session_write_close() (when PHP ends and there is a running session, this function is called). One of the Ajax requests would, however, set some session data to help the application “remember” which data the user was browsing. Depending on the order in which the various requests were processed by the server, sometimes those data would overwrite other session data and the user data would be “forgotten”.
As an example of this problem, consider the following example page, which when fully loaded, will execute two asynchronous Ajax requests to the server.The code is divided into three main sections:
- The first contains the call to
session_start()and opens the HTML headers.
getNewHTTPObject()is used to create new objects. The
onLoadFunction()is executed when the page finishes loading and starts the ball rolling, while the other two functions are simply used to wait for and handle the responses and results from the asynchronous requests.
- In the final section, we just write out the
section of the document, which contains a singleelement to hold the results and an attribute on the
element to make sure that the
onLoadFunction()is called when the document finishes loading.
The asynchronous Ajax requests are then made to race2.php and are processed by the following code, which can handle two different Ajax work requests:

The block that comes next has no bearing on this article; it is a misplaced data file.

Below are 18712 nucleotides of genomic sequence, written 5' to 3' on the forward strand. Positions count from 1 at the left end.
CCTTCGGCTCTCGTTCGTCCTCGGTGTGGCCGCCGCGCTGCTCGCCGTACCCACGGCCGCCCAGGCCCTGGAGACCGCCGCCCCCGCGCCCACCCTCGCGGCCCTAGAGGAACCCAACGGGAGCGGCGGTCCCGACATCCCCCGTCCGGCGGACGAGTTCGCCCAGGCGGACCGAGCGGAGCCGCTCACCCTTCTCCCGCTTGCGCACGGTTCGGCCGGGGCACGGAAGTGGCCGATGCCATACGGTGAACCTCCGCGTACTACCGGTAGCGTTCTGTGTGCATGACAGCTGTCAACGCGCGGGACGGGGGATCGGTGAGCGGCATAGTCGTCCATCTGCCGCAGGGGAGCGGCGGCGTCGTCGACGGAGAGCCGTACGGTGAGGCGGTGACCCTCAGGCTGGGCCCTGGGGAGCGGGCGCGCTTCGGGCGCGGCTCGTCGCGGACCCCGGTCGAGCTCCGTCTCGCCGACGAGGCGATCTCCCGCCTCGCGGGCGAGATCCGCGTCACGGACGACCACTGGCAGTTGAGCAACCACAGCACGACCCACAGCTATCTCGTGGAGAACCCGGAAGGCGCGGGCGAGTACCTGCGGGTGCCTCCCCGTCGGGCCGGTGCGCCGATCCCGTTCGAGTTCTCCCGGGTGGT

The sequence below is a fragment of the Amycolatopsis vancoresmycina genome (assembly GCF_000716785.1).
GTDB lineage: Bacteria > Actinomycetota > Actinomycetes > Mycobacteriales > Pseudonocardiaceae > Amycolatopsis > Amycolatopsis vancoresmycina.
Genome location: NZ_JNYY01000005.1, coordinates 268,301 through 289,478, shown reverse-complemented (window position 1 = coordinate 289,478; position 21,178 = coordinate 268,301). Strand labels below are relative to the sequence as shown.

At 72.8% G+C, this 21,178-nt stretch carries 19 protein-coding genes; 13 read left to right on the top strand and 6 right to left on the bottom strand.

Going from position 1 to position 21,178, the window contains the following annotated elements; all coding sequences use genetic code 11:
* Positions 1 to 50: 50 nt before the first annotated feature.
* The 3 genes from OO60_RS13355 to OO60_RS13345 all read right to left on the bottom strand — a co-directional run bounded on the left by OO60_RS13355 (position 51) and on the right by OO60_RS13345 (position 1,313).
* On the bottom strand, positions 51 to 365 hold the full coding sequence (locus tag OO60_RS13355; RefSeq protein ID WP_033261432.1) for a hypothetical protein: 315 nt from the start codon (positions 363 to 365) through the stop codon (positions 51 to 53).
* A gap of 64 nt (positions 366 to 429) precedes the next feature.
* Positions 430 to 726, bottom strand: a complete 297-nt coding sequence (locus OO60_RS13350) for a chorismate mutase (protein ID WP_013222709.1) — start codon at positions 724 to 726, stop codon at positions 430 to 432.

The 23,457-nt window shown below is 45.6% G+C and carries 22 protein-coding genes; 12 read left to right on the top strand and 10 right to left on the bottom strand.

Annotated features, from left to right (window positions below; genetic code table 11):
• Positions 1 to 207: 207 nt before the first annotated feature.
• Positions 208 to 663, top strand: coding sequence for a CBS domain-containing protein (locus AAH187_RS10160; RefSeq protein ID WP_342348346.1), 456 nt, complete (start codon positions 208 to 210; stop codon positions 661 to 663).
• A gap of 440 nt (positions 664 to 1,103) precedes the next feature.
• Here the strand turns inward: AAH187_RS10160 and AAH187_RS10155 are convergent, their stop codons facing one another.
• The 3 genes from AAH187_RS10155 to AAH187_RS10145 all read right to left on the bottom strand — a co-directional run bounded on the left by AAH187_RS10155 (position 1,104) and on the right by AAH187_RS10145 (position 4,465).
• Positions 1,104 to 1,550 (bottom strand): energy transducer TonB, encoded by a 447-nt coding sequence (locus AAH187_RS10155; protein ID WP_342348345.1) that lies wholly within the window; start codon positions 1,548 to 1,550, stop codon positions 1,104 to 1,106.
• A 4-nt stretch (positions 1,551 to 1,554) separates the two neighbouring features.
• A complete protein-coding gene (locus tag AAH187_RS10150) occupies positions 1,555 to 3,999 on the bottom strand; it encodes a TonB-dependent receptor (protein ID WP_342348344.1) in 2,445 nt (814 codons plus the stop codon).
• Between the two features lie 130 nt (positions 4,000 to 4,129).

This PHP script handles the two request types differently, and creates the race condition by having the second request type req1 set the sesion data to ’’. (In a real world application, you might have accidentally had this request set some value you thought was meaningful).
If you install the two files race1.php and race2.php on your server, and then load race1.php into your borwser, you will periodically see that the test string is set after the page is completely loaded, and other times it will be “(empty)”, indicating that the second Ajax request has clobbered the value.
Now that we are aware of this problem and how it can manifest itself, the next question is, of course, how do we solve it? Unfortunately, I think this is one of those problems best solved by avoiding it. Building in logic and other things into our web application to lock the threads of execution (i.e. individual requests) would be prohibitively expensive and eliminate much of the fun and many of the benefits of asynchronous requests via Ajax. Instead, we will avoid modifying session data when we are executing multiple session requests.
Please note that this is much more specific than saying simply that we will avoid modifying session data during any Ajax request. Indeed, this would be a disaster: In a Web 2.0 application, we are mostly likely using Ajax for form submission and updating the state of the user data (i.e. session data) as the data are processed and we are responding to the changes. However, for those requests we are using to update parts of pages dynamically, we should be careful to avoid modifying the session data in these, or at least do so in a way that none of the other requests are going to see changes in their results depending on these session data.
Ajax requests and session data do not have be problematic when used together: With a little bit of care and attention, we can write web applications that are powerful, dynamic, and not plagued by race condition-type bugs.